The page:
This post is the sixth in a series of ten about my experiences at Clarion West Writers Workshop (Wikipedia) as a member of the 2008 class. I’ll talk about Week 4 of the workshop, when Connie Willis (Wikipedia) instructed. Here are Parts 1, 2, 3, 4, and 5 of the series. In Part 5 I discussed Cory Doctorow‘s week and ended with a somewhat bizarre dismantling of my psyche. This post is quite the opposite: I brag. Bear with!
“Total exhaustion is the goal,” Mary Rosenblum said, teaching Clarion West during our Week 2, and by Connie’s Week 4 I was totally exhausted; that’s clear to me now as I read over the emails I sent friends and family during that middle of July ’08. In those emails I also now detect a down-on-myself attitude about my fiction-writing, one that I don’t particularly experience anymore (knock on wood). These days I get dejected or grumpy about my fiction-writing at times, of course, but I don’t feel such negativity, pessimism, or bewilderment about the whole process. I have strong confidence in my abilities, and faith that new stories will turn out right eventually, that I’ll be able to revise them into artworks I’m proud of. That confidence is due in part to Wifely Kate, additional and diverse employment experiences, and other factors; but, a huge chunk of it has definitely come from Clarion West. This benefit from Clarion West took a long time to set in; I’ve had to incorporate what all I learned into my writing and my life, and that took me quite a while.
Outside the Clarion West spaceship: replica of Seattle
The additional confidence from Clarion West hasn’t derived so much from the grab-bag of tips I picked up from the instructors or my fellow students (though these have helped!), nor was it any sort of confirming validation that other Clarionites sometimes mention. I gained so much, I think, from the way a Clarion workshop primarily focuses on the process of revision, not creating an ultimate and spotless draft; and, second, making weird friends who accept me for my weirdness-es was an invaluable gift. As Kate puts it, I found my people, my tribe.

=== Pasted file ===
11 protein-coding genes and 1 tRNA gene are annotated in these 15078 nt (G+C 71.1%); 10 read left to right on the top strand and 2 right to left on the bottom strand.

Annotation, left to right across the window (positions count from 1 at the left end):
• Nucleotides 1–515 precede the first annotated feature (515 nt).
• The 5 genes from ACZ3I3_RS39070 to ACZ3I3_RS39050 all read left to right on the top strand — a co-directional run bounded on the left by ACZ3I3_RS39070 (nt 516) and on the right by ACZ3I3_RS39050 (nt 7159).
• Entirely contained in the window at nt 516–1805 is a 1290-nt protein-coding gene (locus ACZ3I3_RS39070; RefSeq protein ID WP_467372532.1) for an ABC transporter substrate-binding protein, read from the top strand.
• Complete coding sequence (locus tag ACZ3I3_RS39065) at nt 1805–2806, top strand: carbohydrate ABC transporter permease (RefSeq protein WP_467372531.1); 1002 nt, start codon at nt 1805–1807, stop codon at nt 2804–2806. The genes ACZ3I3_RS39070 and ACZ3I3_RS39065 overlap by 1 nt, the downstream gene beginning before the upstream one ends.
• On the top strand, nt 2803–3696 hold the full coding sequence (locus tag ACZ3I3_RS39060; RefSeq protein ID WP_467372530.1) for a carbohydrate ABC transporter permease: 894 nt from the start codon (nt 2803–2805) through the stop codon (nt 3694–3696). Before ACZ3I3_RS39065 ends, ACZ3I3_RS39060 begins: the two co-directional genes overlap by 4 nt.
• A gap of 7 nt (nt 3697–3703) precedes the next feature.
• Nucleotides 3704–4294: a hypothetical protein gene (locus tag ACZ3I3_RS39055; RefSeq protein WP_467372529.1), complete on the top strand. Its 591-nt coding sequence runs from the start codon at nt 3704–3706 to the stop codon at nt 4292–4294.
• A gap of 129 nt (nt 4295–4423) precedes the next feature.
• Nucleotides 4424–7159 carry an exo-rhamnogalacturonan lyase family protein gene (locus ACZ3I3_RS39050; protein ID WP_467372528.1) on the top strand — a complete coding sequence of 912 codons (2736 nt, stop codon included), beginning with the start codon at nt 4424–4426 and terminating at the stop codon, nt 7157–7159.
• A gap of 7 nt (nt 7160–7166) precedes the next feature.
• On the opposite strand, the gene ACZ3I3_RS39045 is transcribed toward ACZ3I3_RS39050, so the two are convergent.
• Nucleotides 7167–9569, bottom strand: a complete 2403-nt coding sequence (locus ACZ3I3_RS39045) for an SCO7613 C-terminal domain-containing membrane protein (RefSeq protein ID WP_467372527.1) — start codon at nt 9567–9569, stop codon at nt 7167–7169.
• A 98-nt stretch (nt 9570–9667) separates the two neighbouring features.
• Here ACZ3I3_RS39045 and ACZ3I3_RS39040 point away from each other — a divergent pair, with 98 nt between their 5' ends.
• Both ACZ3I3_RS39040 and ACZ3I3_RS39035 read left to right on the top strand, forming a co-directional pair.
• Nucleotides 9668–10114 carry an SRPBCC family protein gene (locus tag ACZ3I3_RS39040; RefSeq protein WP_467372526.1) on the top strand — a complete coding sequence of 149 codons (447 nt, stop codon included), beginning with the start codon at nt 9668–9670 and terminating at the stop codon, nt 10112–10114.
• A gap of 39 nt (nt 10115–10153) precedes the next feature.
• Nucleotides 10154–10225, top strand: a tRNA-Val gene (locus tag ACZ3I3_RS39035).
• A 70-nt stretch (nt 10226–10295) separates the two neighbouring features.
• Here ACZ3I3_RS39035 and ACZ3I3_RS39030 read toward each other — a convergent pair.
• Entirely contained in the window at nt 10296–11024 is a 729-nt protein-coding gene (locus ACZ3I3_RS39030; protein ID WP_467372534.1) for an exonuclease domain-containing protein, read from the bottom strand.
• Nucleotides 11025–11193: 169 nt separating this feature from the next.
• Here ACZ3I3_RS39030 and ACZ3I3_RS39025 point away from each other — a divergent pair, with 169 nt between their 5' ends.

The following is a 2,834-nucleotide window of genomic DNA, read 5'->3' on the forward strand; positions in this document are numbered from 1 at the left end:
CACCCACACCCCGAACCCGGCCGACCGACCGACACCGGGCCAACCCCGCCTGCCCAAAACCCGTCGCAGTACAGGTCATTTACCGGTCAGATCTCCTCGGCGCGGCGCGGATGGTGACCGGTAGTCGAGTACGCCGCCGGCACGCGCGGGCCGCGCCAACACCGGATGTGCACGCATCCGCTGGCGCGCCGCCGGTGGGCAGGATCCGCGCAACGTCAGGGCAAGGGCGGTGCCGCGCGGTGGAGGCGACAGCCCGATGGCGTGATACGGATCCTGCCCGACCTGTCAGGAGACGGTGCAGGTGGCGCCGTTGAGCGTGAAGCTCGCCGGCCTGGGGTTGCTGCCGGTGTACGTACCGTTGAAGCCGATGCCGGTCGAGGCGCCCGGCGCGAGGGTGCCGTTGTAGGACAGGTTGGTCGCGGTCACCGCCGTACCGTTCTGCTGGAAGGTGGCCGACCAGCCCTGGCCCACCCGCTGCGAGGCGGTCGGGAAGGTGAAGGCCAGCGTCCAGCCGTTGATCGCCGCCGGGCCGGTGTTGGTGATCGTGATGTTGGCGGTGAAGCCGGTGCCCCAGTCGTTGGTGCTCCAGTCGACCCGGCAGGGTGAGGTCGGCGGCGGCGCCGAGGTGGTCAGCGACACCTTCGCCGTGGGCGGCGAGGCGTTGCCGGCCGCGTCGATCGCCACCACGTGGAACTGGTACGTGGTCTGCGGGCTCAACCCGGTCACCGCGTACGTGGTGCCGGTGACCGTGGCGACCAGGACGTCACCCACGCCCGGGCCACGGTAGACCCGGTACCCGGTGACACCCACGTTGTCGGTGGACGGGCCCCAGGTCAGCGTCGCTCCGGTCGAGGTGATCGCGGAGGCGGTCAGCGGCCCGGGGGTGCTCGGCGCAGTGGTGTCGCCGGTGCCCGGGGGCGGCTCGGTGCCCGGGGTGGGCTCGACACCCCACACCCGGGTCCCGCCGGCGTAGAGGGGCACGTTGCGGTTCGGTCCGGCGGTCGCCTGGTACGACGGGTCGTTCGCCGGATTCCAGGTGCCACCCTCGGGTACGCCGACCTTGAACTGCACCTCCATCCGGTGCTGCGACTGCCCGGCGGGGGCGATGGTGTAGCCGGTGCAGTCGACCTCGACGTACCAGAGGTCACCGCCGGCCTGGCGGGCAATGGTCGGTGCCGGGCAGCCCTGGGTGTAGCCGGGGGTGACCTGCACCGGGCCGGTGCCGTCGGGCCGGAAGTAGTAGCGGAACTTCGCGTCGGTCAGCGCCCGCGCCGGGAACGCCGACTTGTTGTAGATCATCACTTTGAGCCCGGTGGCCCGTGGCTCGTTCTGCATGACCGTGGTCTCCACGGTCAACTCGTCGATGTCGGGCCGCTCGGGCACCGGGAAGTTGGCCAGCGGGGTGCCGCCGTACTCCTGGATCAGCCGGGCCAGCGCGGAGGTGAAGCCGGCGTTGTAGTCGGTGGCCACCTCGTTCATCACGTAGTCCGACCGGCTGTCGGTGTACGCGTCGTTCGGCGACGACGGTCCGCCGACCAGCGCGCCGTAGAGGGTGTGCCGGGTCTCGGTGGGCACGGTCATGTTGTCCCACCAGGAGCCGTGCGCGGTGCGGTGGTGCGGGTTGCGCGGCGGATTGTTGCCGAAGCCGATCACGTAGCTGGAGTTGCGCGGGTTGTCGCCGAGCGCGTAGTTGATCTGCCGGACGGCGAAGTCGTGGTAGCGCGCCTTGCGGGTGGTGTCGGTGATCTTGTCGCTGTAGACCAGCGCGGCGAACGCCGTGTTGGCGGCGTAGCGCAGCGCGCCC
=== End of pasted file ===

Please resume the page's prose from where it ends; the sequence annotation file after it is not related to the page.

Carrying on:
About Clarion’s focus on revision — writing and life are pretty much driven by storytelling, or at least by motifs that recur and recur, carrying with them their old meanings and acquiring new ones as they go. I’ll have more to say about how this works when I get to my Week 6 post (the forthcoming Part 8), but for now, the emphasis on revision, the way instructors and fellow students took specific elements of stories and suggested specific changes (with reasons!), gave a real sense that one’s own fiction can work, after all, that the poor draft you wrote does indeed have potential in it. There’s a real feeling of hope there.
Which is why I shouldn’t have been so down on myself. My Week 4 short story was an unfortunately convoluted mystery. I came up with the story from absolute scratch — not even a vague idea of the story before the workshop — which was a specific challenge I’d set myself before arriving at the space station (the Workshop mysteriously floats in orbit over Seattle). In the emails, instead of feeling glad I about actually succeeding at this task I’d set myself, I was all down on how the story didn’t “work.” Well, pretty much no first draft ever works. And, no matter how bungled, the first draft had cool ideas. Why be so negative?